How huge automated buy and sell orders are freezing out investment on the TSX Venture exchange.
MacDonald Mines Exploration (TSXV:BMK) recently put out a press release that grabbed a lot of attention in the junior mining community. The release, which came out on January 9, is an update on the drilling program the company plans to conduct at its Butler property, located in Ontario’s Ring of Fire, early this year.
But it also contains what the company calls a “background on [the] current mining exploration environment.” And that environment is looking increasingly difficult, according to MacDonald’s president and CEO, Kirk McKinnon, who states in the release that the industry is being “decimated” as juniors continue to struggle to secure financing.
McKinnon: high-frequency trading is adding to juniors’ struggles
McKinnon is not the only one concerned about the sector. Other industry watchers, like John Kaiser, publisher of the Kaiser Bottom-Fish Report newsletter, have also commented on the industry’s struggles. In a December article, Kaiser revealed that of the 1,803 junior mining companies he is currently tracking, 632 have less than $200,000 of working capital.
Making matters worse, according to McKinnon, is the practice of high-frequency trading (HFT), which involves using powerful computers to scan markets and place buy and sell orders — many of which are later canceled — in fractions of a second. These trades are often made using automated algorithms based on preset criteria. Speed is the key: so important is fast execution that some HFT firms place their servers next to exchange servers in order to shave milliseconds off the communication time between the two, a Financial Times article notes.
“We are aware high-frequency trading is active in the United States but has been banned in some jurisdictions,” McKinnon notes in the press release. “It has less impact in the United States because of the sheer critical mass in the number of stocks and the number of shares in their trading jurisdictions.”
“No money” in algorithmic trading when it comes to junior mining stocks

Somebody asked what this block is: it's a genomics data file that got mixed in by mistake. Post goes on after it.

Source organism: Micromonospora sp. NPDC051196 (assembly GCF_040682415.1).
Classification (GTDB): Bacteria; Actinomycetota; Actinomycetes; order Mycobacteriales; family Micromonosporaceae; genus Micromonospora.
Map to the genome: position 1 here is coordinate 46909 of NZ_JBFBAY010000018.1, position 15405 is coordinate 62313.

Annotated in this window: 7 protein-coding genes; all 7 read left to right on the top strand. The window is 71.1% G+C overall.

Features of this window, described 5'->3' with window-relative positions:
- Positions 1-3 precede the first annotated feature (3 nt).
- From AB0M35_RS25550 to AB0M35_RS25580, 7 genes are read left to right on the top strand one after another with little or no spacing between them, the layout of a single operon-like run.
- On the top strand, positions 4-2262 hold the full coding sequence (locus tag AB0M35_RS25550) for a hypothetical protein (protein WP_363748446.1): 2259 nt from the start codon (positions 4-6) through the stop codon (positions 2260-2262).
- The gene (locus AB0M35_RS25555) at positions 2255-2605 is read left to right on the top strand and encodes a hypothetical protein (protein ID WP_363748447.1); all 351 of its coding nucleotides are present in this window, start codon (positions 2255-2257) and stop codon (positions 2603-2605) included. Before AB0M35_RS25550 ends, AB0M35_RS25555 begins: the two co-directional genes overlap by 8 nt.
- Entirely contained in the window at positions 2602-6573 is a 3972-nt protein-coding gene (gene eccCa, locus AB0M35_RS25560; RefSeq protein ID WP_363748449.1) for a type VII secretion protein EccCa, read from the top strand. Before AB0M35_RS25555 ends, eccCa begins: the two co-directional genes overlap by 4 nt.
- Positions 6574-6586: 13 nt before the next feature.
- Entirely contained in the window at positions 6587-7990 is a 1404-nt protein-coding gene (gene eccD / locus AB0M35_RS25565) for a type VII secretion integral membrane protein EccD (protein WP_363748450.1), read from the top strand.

HFT activity has exploded in recent years. The Investment Industry Regulatory Organization of Canada (IIROC) recently released a study of HFT on Canadian equity markets. It analyzes traders that were flagged as employing these types of strategies.
The study found that between August 1 and October 31, 2011, this group, which represents just 11 percent of all traders, accounted for 22 percent of all trading volume, 32 percent of dollar value traded and 42 percent of all trades executed.
The question for individual investors is why HFT, which is typically employed on the major exchanges, is being used on a relatively small exchange like the TSX Venture.
“Algorithmic trading works well with high-volume stocks, but there is no money in it with these penny stocks,” said John Mavridis, a lawyer at business law and consulting firm Newhouse Strategic Counsel, in a January 17 phone interview. “These are just algorithms. There is no one awake at the switch. A portfolio manager simply says ‘go out and find me the best price on these types of stocks,’ and the algorithm works by firing off orders. It doesn’t pay attention to the companies themselves.”
The TSX Venture, however, has always been more of a retail exchange, said Mavridis, aimed at giving smaller companies access to capital markets. That makes it unsuited to high-speed tactics like these.
“Say a particular stock closes at $0.10,” he said. “The next morning at 9:26, just before the market opens, an algorithm places a bid for a huge number of shares at $0.09. A few minutes later, an offer appears from the same bank to sell the same amount of shares at the same price or slightly higher. That creates an artificial confusion in the market. People see these big orders, particularly when no news appears to be driving them, and wonder what’s going on. It freezes them up.”
“As well, because these orders are placed before the market opens,” he added, “they can get in ahead of individual investors.”
John Kaiser, a mining analyst who runs the Kaiser Research web portal, said in a recent interview with the Investing News Network that algorithmic trading ignores company fundamentals and wreaks havoc in the trading system.
“Triggers” would help protect small-cap stock
As Mavridis points out in an August background paper on the effect of trading algorithms on the small-cap market, IIROC has rules in place to deal with potentially manipulative or deceptive trading activity. But as he notes, the rules “are contravened only if there are trades with the intention to create a false or misleading appearance of trading activity or interest in the purchase or sale of a security or an artificial bid, ask or sale price.”
However, it’s hard to ascribe intent to an algorithm. “There is no outward criminal intent,” said Mavridis. “People are just using the system as it exists.”
Mavridis feels that regulators have a role to play when it comes to putting limits on algorithmic trading. And, he pointed out, there is a precedent: “we currently have regulations on what kinds of stocks you are allowed to short sell. We could place the same kinds of limitations on algorithmic trading.”
Investment firms also need to be more careful about the stocks their programs target. “You just need to put in a trigger. Say if a stock’s trading volume is less than 1 million shares in a week, it stays off your radar. The cost of fixing the software would be peanuts compared to the amount of damage these trades cause to investors and companies over a period of years.”
McKinnon, for his part, has a simpler solution: “Stop the high-frequency trading,” he wrote in his press release.
Securities Disclosure: I, Chad Fraser, hold no positions in any of the companies mentioned in this article.